Italian Elections 101. And Why You Should Care.

By: Nick O’Connell

Italians head to the polls on March 4. They will be voting for a new Parliament: 630 congressmen and 315 senators. Why is this election important? What at first glance might seem to be just another general election will likely have a significant impact on the future of the European Union and serves as a reminder that neo-fascism is on the rise in Italy once again.

Why should we care?

Italy has the third largest economy within the EU but is one of its most economically unstable countries, carrying a staggering public debt of 132.0% of GDP. This election cycle will determine Italy’s 65th government since the proclamation of the Italian Republic less than eighty years ago and has recently become toxic due to the rise of populist parties and neo-fascists movements that are now projected to win approximately 50% of the vote.

What caused a rise in extremism and populism?

The past decade has been especially harsh for Italians, and perhaps even more so for their government. In the aftermath of the 2008 financial crises, a catastrophic administration brought Italy to the brink of bankruptcy. In this highly unstable situation, the Democratic Party won a majority of seats in the general election of 2013. The newly formed government had to deal with major discontent, political, economic, and social instability, and growing resentment toward European institutions. This resentment was mainly a result of a migration crisis that brought over 600,000 asylum seekers to the peninsula in just over three years.

Taking advantage of this instability, several new political parties rose to channel Italians’ dissatisfaction. Since 2013, some of these parties have gained millions of supporters by advocating for less interference by the European Union, swearing on the gospel to protect Italian traditions, and sometimes even inciting violence against migrants. For example, a neo-fascist militant running for political office for one of Italy’s far-right parties shot six migrants. His justification, as he later stated in an interview from prison, was the color of their skin. In response, thousands marched throughout Italy under anti-fascist banners to protest the wave of hate spreading during this electoral campaign.

It is no surprise that outsiders are also nervously looking at these elections. John Oliver aside, (whose piece is truly fantastic) many European institutionalists have spoken against populist discontent and far-right Italian parties. According to Pierre Moscovici, the EU commissioner for Economic Affairs, these Italian elections are one of the major “political risks” facing the EU this year.  What European officials worry about most is a populist government indicating a referendum to leave the Union, a situation that could mark the end of the European Union experiment. Indeed, several major parties (namely Lega, Forza Italia, Movimento 5 Stelle, Fratelli d’Italia) have already embraced the idea of leaving the European Union in order for Italy to regain its independence from foreign bureaucrats.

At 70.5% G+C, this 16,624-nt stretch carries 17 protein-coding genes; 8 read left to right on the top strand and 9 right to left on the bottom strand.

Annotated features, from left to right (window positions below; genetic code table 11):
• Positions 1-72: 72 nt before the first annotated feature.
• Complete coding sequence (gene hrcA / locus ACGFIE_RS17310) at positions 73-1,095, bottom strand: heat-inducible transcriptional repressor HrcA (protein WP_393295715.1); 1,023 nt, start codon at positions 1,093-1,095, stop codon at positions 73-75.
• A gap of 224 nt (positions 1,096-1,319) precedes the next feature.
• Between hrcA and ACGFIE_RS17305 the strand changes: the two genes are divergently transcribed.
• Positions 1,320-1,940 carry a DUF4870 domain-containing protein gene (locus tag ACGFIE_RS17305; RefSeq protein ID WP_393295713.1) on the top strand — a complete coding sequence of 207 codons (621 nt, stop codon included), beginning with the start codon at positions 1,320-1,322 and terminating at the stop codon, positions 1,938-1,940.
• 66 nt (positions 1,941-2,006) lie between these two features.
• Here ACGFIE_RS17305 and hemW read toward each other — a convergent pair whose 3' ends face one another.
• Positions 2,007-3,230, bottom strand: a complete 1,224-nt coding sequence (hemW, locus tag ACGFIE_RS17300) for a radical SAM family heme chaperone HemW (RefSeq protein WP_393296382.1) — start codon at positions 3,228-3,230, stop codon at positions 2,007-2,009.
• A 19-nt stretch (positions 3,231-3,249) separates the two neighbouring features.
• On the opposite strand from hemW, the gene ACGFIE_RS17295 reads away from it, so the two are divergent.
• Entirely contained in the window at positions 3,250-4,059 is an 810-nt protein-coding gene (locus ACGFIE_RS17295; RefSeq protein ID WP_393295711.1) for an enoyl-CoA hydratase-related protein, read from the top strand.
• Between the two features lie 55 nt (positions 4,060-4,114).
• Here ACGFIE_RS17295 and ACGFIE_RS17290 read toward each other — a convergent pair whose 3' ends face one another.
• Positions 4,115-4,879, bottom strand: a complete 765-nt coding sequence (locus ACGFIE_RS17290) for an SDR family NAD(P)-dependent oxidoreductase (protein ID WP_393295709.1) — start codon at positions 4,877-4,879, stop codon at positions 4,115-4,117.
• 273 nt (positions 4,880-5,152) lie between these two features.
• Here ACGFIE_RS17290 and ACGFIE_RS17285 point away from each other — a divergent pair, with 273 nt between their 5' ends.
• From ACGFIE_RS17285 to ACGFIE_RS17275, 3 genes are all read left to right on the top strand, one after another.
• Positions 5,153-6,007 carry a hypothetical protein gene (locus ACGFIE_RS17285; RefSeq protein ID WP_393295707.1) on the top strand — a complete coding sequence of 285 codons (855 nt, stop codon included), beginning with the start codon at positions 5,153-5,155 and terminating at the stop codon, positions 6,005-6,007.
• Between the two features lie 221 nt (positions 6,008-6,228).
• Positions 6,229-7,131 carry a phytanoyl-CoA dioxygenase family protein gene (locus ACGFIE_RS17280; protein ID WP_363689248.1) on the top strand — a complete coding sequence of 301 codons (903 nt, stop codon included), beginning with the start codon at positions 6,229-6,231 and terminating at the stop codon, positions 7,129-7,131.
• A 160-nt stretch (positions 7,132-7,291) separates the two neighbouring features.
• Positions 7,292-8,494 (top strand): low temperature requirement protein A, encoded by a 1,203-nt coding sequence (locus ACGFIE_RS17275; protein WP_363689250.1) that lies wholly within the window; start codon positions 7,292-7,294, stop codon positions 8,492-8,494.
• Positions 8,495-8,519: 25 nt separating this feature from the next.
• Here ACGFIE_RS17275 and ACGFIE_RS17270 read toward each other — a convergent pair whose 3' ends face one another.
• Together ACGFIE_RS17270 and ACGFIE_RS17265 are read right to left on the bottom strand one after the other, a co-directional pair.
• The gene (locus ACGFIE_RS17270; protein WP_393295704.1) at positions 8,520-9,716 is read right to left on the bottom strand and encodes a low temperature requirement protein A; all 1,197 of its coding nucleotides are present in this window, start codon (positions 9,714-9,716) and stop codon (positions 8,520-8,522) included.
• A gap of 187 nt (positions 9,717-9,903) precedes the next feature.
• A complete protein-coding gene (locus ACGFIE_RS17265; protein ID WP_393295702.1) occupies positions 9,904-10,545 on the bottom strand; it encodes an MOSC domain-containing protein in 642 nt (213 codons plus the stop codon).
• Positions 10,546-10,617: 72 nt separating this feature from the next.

In the wake of this unstable social climate, who are the main contenders?

Partito Democratico

As the incumbent party, the Democratic Party focused its electoral campaign on the government’s achievements in the past five years and how the party will continue to build on its success. It focuses on reducing taxes for small business, fighting large corporations and raising taxes for the top 5%. On immigration and on the European Union more generally, it promises to push for further cooperation and better deals for Italy. Matteo Renzi – current party leader and former prime minister – has pledged to fight extremism and populism by exposing fake news.

Movimento 5 Stelle

The “5 Star Movement” was first founded by Italian comedian Beppe Grillo, who self-proclaimed his party to be the country’s only alternative to the corrupt political establishment. As Italy’s largest party, the Movement is neither on the right nor the left and takes ideas from all sides. While 5 Stars’ centrist stance might at first glance recall En Marche – the winning party of France’s 2017 general election – the leaders of the two parties could not be more different. At 31 years old, Luigi Di Maio has no university degree and has never had a full-time job, while Emmanuel Macron became well known for his strong academic and political background. The party remains very vague on many issues and has even been accused of copying word for word entire Wikipedia pages to write its campaign program, but its anti-establishment message has been very appealing to youth voter bases.

Forza Italia